• AML with the BCR-ABL1 (BCR-ABL) fusion gene
  • AML with a mutated NPM1 gene
  • AML with biallelic mutations of the CEBPA gene (mutations in both copies of the gene)
  • AML with a mutated RUNX1 gene (this is still a provisional entity — it’s not yet clear if there’s enough evidence that it’s a unique group)

AML With Myelodysplasia-Related Changes

This type of AML is related to precancerous changes in the bone marrow (myelodysplasia).

Therapy-Related AML

AML is a potential late side effect associated with previous cancer treatment, especially chemotherapy or radiation therapy.

AML Not Otherwise Specified

AML not otherwise specified includes cases with unknown causes that do not fit into the other groups. Subtypes are similar to the FAB classification and include:

  • AML with minimal differentiation (FAB M0)
  • AML without maturation (FAB M1)
  • AML with maturation (FAB M2)
  • Acute myelomonocytic leukemia (FAB M4)
  • Acute monoblastic/monocytic leukemia (FAB M5)
  • Pure erythroid leukemia (FAB M6)
  • Acute megakaryoblastic leukemia (FAB M7)
  • Acute basophilic leukemia
  • Acute panmyelosis with fibrosis

Myeloid Sarcoma

Myeloid sarcoma (also called granulocytic sarcoma or chloroma) is a more advanced form of disease that includes a tumor made of immature myeloid cells.

AML Related to Down Syndrome

Cancer can arise from the overgrowth of myeloid cells related to another genetic disease, Down syndrome.

Mixed-Phenotype Acute Leukemias

Mixed-phenotype acute leukemias have features of both lymphocytic cells (pertaining to lymphoid tissue like the spleen) and myeloid cells (pertaining to bone marrow cells). They include immature (undifferentiated) leukemias and acute leukemias with different presentations (called biphenotypic acute leukemias).

Subtype and Prognosis Scores for Acute Myeloid Leukemia

Doctors take into account various prognostic factors when deciding how to treat AML, including the following:

  • A person’s age
  • White blood cell (lymphocyte) or platelet count
  • A personal or familial history of blood disorders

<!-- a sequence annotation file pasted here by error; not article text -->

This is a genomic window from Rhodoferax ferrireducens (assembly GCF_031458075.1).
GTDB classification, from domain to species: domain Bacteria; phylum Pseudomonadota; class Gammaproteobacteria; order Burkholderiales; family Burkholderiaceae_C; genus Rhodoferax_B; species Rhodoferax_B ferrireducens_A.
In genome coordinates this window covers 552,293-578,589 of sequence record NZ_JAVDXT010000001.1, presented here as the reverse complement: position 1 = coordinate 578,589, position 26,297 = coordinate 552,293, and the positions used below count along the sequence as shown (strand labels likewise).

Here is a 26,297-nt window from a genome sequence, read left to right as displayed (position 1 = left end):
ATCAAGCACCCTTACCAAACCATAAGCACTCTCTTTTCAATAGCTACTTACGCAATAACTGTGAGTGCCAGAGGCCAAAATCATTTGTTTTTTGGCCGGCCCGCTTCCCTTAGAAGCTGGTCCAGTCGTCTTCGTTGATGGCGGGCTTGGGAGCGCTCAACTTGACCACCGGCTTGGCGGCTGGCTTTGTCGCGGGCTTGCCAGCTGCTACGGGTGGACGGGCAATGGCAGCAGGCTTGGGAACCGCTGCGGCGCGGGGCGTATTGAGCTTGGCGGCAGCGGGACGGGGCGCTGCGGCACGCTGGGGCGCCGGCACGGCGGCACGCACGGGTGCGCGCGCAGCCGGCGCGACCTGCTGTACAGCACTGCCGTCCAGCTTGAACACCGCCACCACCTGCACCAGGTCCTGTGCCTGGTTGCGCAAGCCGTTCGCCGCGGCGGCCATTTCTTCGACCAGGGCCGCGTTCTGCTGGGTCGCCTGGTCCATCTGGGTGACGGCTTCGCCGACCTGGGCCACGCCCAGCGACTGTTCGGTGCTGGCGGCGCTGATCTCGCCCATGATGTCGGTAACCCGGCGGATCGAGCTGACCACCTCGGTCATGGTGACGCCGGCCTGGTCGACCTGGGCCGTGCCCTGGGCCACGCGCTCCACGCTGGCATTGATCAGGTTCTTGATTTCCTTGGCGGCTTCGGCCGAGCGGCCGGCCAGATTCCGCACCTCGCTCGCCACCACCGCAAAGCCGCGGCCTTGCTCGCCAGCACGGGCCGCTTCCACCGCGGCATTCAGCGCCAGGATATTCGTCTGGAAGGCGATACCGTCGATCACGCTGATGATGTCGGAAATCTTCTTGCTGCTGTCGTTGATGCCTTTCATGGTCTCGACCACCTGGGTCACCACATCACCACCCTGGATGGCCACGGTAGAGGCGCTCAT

• Whether the leukemia was preceded by a myelodysplastic syndrome
  • Prognostically significant genetic changes, such as specific gene mutations or chromosomal abnormalities
  • Overall medical condition

Adult AML can be categorized into favorable, intermediate, and adverse-risk groups based on its cellular characteristics. Within these categories, there is a lot of variation between individual cases of AML and their prognosis (disease outlook).

To determine a prognosis score for AML, doctors take into account the subtype of AML, the types and maturity of cells in the blood and bone marrow, and chromosomal abnormalities. Using these risk factors and one of several scoring systems, doctors can assign a number to each prognostic factor based on its severity. For example, having impaired organ function or certain genetic changes may suggest a specific prognosis or treatment strategy. Scores for each factor are added to come up with the risk score. The overall risk score describes the rate of disease progression.

This prognostic score helps health care professionals choose the best treatment option for each individual living with AML. Cancers with a higher grade, stage, or prognostic score are typically more aggressive (faster-growing) and are treated with a more intensive regimen.

Talk With Others Who Understand

MyLeukemiaTeam is the social network for people living with leukemia. On MyLeukemiaTeam, more than 9,000 members come together to ask questions, give advice, and share their stories with others who understand life with leukemia.

Are you living with acute myeloid leukemia? What is your AML subtype? Share your experience in the comments below, or start a conversation by posting on MyLeukemiaTeam.

A MyLeukemiaTeam Member said:

Feeling pretty good. Looking forward to a party at my neighbors' tonight. My Calquence was delivered yesterday. Will be my 3rd month.

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Mark Levin, M.D. is a hematology and oncology specialist with over 37 years of experience in internal medicine. Review provided by VeriMed Healthcare Network. Learn more about him here.
Jennifer Shuman is a graduate student at Vanderbilt University pursuing her Ph.D. in pathology, microbiology, and immunology. Learn more about her here.